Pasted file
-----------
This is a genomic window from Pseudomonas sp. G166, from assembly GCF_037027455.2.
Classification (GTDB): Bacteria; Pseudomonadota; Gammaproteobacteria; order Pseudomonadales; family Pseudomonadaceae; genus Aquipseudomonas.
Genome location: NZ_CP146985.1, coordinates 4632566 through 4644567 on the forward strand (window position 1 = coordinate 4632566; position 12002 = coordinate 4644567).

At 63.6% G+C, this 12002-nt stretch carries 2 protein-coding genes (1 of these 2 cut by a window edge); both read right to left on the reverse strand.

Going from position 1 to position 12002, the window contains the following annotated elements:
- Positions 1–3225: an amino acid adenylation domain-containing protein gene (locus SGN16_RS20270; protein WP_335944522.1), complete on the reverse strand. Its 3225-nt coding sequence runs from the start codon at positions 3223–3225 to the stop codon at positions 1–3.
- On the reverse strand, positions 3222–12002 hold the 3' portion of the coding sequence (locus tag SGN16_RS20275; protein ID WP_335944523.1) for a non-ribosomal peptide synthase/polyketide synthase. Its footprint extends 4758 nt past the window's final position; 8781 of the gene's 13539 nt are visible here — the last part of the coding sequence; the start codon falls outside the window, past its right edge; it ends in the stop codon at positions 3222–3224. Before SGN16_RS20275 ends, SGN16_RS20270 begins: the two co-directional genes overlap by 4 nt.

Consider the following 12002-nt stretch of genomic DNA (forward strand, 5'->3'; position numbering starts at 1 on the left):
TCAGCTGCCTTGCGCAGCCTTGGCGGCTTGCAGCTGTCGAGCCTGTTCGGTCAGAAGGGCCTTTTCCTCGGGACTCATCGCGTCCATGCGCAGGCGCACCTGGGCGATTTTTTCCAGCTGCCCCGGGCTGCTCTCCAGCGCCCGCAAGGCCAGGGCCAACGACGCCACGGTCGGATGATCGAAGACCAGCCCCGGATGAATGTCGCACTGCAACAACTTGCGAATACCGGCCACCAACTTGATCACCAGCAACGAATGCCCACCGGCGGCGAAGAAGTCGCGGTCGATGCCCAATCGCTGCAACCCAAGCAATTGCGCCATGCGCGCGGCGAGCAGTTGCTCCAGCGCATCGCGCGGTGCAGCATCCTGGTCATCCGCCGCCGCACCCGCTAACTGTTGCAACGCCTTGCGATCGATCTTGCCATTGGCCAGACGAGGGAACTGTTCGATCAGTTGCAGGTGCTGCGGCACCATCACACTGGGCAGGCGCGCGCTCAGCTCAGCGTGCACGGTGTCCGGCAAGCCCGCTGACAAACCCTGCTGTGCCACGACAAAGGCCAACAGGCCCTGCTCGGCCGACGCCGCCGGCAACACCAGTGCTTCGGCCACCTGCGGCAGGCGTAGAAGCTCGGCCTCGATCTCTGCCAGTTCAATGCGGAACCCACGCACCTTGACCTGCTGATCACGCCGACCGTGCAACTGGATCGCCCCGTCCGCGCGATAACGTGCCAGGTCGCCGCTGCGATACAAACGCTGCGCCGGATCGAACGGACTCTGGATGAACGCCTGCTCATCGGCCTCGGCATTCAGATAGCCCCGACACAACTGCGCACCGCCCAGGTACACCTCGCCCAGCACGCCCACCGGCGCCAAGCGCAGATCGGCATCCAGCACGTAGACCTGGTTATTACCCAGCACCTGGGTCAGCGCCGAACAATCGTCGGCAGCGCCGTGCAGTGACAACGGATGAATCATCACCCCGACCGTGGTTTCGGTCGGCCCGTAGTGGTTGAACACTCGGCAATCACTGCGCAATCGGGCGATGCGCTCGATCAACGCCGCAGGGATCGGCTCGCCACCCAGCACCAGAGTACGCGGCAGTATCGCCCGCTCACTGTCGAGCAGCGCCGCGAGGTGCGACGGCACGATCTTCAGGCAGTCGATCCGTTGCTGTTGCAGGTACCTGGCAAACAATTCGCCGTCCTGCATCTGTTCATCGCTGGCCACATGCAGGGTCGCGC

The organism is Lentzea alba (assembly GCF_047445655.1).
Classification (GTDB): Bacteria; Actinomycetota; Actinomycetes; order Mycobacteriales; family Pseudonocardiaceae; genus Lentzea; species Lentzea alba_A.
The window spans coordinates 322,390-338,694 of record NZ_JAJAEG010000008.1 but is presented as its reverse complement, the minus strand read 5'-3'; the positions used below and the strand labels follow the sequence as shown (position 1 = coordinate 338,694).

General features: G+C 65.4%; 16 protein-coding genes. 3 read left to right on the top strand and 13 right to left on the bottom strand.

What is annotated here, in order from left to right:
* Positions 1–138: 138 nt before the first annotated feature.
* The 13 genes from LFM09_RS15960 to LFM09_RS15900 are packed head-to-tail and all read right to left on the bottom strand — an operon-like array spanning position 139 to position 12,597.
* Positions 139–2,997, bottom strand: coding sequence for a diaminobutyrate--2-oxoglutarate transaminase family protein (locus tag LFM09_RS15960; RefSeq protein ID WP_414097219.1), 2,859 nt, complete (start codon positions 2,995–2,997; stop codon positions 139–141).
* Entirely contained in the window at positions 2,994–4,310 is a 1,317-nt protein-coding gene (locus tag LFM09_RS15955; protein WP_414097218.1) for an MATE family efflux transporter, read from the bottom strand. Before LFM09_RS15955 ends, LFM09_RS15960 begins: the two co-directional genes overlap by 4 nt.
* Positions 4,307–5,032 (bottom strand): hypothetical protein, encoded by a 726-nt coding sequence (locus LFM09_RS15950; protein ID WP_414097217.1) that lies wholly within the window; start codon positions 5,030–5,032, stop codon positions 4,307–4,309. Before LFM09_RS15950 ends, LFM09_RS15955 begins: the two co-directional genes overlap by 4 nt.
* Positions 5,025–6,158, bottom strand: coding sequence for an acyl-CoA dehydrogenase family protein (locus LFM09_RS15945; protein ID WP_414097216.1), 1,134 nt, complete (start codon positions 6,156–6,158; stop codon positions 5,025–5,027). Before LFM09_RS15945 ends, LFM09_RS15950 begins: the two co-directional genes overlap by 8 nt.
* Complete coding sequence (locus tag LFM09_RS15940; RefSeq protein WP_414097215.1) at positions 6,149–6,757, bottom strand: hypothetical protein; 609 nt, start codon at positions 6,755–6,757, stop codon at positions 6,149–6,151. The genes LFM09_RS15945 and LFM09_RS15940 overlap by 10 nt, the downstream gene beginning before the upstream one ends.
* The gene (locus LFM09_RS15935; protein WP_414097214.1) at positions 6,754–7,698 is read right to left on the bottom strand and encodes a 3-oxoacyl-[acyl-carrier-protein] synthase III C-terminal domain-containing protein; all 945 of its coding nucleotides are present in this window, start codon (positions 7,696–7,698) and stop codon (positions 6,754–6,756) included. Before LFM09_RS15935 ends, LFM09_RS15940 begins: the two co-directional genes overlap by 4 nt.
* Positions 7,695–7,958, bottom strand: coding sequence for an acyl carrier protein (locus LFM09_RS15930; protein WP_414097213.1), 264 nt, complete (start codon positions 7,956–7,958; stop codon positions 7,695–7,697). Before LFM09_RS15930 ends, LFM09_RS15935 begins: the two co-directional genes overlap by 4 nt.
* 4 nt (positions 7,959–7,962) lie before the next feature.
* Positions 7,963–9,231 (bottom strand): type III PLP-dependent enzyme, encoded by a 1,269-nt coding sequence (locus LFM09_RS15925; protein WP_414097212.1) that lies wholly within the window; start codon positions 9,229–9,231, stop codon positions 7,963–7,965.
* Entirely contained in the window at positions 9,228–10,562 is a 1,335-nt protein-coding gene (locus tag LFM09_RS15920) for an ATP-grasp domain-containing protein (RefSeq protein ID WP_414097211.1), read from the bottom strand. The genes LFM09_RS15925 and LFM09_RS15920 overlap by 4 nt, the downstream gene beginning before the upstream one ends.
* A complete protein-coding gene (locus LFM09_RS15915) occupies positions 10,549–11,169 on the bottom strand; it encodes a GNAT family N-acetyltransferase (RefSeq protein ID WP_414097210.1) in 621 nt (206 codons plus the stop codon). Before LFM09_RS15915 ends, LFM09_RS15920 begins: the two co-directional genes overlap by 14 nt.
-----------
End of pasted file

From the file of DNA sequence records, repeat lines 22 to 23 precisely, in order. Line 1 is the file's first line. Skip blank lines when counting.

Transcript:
* The gene (locus LFM09_RS15935; protein WP_414097214.1) at positions 6,754–7,698 is read right to left on the bottom strand and encodes a 3-oxoacyl-[acyl-carrier-protein] synthase III C-terminal domain-containing protein; all 945 of its coding nucleotides are present in this window, start codon (positions 7,696–7,698) and stop codon (positions 6,754–6,756) included. Before LFM09_RS15935 ends, LFM09_RS15940 begins: the two co-directional genes overlap by 4 nt.
* Positions 7,695–7,958, bottom strand: coding sequence for an acyl carrier protein (locus LFM09_RS15930; protein WP_414097213.1), 264 nt, complete (start codon positions 7,956–7,958; stop codon positions 7,695–7,697). Before LFM09_RS15930 ends, LFM09_RS15935 begins: the two co-directional genes overlap by 4 nt.